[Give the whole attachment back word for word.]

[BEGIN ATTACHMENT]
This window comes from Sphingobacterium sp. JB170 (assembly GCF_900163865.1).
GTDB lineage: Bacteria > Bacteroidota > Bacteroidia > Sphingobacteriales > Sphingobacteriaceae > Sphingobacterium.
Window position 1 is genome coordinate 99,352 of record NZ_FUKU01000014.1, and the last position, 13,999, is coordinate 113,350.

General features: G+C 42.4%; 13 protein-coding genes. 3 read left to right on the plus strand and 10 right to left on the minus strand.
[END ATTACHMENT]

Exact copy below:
This window comes from Sphingobacterium sp. JB170 (assembly GCF_900163865.1).
GTDB lineage: Bacteria > Bacteroidota > Bacteroidia > Sphingobacteriales > Sphingobacteriaceae > Sphingobacterium.
Window position 1 is genome coordinate 99,352 of record NZ_FUKU01000014.1, and the last position, 13,999, is coordinate 113,350.

General features: G+C 42.4%; 13 protein-coding genes. 3 read left to right on the plus strand and 10 right to left on the minus strand.